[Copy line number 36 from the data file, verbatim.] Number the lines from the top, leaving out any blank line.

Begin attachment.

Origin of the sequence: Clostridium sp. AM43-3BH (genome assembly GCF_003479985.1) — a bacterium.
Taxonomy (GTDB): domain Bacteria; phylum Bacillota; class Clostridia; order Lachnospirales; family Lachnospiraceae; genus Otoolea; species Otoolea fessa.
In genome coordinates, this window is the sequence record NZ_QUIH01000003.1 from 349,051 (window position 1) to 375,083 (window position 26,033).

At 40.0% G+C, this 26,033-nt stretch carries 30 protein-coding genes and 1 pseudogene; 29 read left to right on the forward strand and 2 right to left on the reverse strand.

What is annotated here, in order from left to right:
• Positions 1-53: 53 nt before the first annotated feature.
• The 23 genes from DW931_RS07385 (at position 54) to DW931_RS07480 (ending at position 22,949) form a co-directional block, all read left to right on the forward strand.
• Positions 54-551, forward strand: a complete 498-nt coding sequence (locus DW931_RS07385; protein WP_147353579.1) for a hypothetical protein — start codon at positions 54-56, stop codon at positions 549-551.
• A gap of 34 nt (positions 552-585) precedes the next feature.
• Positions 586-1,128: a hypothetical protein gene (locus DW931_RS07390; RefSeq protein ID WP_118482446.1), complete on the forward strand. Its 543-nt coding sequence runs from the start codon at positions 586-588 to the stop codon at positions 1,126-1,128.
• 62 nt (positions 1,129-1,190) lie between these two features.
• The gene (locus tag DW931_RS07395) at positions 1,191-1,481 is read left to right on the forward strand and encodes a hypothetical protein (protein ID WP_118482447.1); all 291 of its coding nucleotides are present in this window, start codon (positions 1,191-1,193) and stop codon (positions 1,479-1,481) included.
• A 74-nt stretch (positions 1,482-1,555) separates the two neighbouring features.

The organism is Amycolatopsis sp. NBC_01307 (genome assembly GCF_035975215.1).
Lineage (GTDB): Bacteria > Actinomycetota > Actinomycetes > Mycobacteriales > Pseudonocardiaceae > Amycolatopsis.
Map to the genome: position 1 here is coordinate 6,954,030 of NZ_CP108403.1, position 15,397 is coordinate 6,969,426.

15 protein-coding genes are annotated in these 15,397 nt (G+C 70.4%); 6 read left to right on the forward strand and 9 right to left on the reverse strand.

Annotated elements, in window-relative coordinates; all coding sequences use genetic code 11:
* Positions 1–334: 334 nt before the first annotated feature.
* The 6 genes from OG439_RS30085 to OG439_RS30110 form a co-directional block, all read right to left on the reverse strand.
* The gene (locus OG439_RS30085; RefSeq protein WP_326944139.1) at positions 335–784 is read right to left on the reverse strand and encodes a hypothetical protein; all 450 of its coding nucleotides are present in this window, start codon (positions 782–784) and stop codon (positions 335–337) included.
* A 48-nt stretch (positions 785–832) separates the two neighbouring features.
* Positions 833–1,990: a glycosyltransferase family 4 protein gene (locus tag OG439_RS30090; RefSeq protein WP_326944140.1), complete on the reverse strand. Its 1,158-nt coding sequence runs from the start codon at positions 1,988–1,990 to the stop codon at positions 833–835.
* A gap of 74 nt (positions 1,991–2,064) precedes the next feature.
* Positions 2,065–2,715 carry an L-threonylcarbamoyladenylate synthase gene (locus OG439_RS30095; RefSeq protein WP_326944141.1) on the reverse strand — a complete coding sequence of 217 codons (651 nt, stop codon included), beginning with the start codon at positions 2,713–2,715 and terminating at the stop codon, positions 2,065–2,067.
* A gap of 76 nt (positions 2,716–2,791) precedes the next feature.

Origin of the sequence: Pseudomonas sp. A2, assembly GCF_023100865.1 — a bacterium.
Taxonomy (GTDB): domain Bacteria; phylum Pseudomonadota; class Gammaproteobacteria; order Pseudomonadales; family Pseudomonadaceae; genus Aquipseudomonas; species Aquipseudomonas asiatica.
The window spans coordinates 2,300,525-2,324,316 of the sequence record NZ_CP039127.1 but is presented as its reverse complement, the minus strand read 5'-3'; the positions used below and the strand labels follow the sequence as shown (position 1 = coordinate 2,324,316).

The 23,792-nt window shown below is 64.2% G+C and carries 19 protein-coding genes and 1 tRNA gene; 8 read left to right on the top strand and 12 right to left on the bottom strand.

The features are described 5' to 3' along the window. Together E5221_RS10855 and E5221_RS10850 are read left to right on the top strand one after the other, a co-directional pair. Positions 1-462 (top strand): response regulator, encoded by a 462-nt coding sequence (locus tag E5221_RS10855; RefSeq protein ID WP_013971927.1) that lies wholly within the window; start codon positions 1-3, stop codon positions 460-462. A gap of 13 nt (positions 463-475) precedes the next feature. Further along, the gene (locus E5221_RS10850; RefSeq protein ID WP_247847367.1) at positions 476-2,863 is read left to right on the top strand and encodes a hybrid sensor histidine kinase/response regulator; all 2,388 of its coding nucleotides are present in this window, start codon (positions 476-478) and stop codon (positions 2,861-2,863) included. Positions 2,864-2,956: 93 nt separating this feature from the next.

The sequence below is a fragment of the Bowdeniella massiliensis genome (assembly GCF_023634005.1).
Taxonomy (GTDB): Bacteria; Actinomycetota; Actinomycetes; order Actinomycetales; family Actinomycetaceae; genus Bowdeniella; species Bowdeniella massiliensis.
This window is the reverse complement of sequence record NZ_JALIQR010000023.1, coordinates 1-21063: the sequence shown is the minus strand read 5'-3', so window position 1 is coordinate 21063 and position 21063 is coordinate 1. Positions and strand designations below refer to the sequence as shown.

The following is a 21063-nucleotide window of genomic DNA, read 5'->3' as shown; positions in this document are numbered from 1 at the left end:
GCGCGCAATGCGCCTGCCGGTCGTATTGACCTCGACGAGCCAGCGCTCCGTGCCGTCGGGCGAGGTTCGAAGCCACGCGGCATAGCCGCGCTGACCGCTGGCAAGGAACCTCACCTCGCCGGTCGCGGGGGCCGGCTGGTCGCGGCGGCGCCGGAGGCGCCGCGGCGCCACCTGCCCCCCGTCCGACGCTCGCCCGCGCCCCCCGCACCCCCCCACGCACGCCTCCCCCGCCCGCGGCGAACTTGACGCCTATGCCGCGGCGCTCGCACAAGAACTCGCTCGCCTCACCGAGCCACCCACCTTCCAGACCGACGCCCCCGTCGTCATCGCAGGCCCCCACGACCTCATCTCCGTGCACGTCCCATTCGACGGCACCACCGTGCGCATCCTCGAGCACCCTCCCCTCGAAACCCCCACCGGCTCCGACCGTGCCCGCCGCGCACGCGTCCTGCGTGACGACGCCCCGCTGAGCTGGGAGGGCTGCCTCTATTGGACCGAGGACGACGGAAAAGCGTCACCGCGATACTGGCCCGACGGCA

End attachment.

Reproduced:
GCGCGCAATGCGCCTGCCGGTCGTATTGACCTCGACGAGCCAGCGCTCCGTGCCGTCGGGCGAGGTTCGAAGCCACGCGGCATAGCCGCGCTGACCGCTGGCAAGGAACCTCACCTCGCCGGTCGCGGGGGCCGGCTGGTCGCGGCGGCGCCGGAGGCGCCGCGGCGCCACCTGCCCCCCGTCCGACGCTCGCCCGCGCCCCCCGCACCCCCCCACGCACGCCTCCCCCGCCCGCGGCGAACTTGACGCCTATGCCGCGGCGCTCGCACAAGAACTCGCTCGCCTCACCGAGCCACCCACCTTCCAGACCGACGCCCCCGTCGTCATCGCAGGCCCCCACGACCTCATCTCCGTGCACGTCCCATTCGACGGCACCACCGTGCGCATCCTCGAGCACCCTCCCCTCGAAACCCCCACCGGCTCCGACCGTGCCCGCCGCGCACGCGTCCTGCGTGACGACGCCCCGCTGAGCTGGGAGGGCTGCCTCTATTGGACCGAGGACGACGGAAAAGCGTCACCGCGATACTGGCCCGACGGCA